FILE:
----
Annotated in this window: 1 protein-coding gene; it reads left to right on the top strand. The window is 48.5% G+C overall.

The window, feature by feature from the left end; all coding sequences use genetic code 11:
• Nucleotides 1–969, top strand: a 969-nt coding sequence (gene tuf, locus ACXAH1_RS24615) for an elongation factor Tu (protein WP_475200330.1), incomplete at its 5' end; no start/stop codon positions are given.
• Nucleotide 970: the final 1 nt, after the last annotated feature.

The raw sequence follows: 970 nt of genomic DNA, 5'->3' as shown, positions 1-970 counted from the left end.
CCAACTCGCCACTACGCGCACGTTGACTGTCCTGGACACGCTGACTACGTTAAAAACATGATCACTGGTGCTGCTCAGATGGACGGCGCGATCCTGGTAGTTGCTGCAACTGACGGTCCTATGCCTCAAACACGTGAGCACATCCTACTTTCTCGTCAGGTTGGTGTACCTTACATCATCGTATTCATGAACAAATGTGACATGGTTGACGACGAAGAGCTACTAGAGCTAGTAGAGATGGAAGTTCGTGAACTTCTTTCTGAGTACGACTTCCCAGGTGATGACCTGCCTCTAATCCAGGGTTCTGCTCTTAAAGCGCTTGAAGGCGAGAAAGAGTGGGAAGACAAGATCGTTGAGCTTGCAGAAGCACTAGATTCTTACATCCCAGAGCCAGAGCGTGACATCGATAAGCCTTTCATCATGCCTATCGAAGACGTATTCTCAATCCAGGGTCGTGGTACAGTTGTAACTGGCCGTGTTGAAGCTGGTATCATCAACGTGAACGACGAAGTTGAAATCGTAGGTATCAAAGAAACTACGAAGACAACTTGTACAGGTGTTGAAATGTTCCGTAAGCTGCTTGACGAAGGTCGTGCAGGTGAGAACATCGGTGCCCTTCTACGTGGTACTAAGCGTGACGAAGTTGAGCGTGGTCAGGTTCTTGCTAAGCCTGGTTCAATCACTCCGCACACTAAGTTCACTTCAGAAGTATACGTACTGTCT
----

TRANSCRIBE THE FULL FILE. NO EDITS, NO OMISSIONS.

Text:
Annotated in this window: 1 protein-coding gene; it reads left to right on the top strand. The window is 48.5% G+C overall.

The window, feature by feature from the left end; all coding sequences use genetic code 11:
• Nucleotides 1–969, top strand: a 969-nt coding sequence (gene tuf, locus ACXAH1_RS24615) for an elongation factor Tu (protein WP_475200330.1), incomplete at its 5' end; no start/stop codon positions are given.
• Nucleotide 970: the final 1 nt, after the last annotated feature.

The raw sequence follows: 970 nt of genomic DNA, 5'->3' as shown, positions 1-970 counted from the left end.
CCAACTCGCCACTACGCGCACGTTGACTGTCCTGGACACGCTGACTACGTTAAAAACATGATCACTGGTGCTGCTCAGATGGACGGCGCGATCCTGGTAGTTGCTGCAACTGACGGTCCTATGCCTCAAACACGTGAGCACATCCTACTTTCTCGTCAGGTTGGTGTACCTTACATCATCGTATTCATGAACAAATGTGACATGGTTGACGACGAAGAGCTACTAGAGCTAGTAGAGATGGAAGTTCGTGAACTTCTTTCTGAGTACGACTTCCCAGGTGATGACCTGCCTCTAATCCAGGGTTCTGCTCTTAAAGCGCTTGAAGGCGAGAAAGAGTGGGAAGACAAGATCGTTGAGCTTGCAGAAGCACTAGATTCTTACATCCCAGAGCCAGAGCGTGACATCGATAAGCCTTTCATCATGCCTATCGAAGACGTATTCTCAATCCAGGGTCGTGGTACAGTTGTAACTGGCCGTGTTGAAGCTGGTATCATCAACGTGAACGACGAAGTTGAAATCGTAGGTATCAAAGAAACTACGAAGACAACTTGTACAGGTGTTGAAATGTTCCGTAAGCTGCTTGACGAAGGTCGTGCAGGTGAGAACATCGGTGCCCTTCTACGTGGTACTAAGCGTGACGAAGTTGAGCGTGGTCAGGTTCTTGCTAAGCCTGGTTCAATCACTCCGCACACTAAGTTCACTTCAGAAGTATACGTACTGTCT